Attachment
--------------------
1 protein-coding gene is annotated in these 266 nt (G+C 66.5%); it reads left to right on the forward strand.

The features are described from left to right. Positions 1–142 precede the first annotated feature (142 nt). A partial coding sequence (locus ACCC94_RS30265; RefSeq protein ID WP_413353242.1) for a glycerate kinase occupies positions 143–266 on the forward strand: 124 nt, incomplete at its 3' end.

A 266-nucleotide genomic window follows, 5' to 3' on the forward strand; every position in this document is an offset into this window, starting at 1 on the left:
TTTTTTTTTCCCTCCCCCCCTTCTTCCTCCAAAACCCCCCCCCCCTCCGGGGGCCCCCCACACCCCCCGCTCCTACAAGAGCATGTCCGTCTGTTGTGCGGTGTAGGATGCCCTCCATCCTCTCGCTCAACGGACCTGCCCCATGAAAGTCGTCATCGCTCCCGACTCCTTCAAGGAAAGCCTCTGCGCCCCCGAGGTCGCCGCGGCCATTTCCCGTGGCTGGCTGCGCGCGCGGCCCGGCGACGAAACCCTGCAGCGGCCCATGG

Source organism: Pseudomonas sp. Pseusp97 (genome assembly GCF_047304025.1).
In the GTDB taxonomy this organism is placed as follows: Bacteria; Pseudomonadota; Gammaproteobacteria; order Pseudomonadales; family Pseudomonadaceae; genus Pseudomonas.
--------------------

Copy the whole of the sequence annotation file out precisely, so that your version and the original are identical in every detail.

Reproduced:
1 protein-coding gene is annotated in these 266 nt (G+C 66.5%); it reads left to right on the forward strand.

The features are described from left to right. Positions 1–142 precede the first annotated feature (142 nt). A partial coding sequence (locus ACCC94_RS30265; RefSeq protein ID WP_413353242.1) for a glycerate kinase occupies positions 143–266 on the forward strand: 124 nt, incomplete at its 3' end.

A 266-nucleotide genomic window follows, 5' to 3' on the forward strand; every position in this document is an offset into this window, starting at 1 on the left:
TTTTTTTTTCCCTCCCCCCCTTCTTCCTCCAAAACCCCCCCCCCCTCCGGGGGCCCCCCACACCCCCCGCTCCTACAAGAGCATGTCCGTCTGTTGTGCGGTGTAGGATGCCCTCCATCCTCTCGCTCAACGGACCTGCCCCATGAAAGTCGTCATCGCTCCCGACTCCTTCAAGGAAAGCCTCTGCGCCCCCGAGGTCGCCGCGGCCATTTCCCGTGGCTGGCTGCGCGCGCGGCCCGGCGACGAAACCCTGCAGCGGCCCATGG

Source organism: Pseudomonas sp. Pseusp97 (genome assembly GCF_047304025.1).
In the GTDB taxonomy this organism is placed as follows: Bacteria; Pseudomonadota; Gammaproteobacteria; order Pseudomonadales; family Pseudomonadaceae; genus Pseudomonas.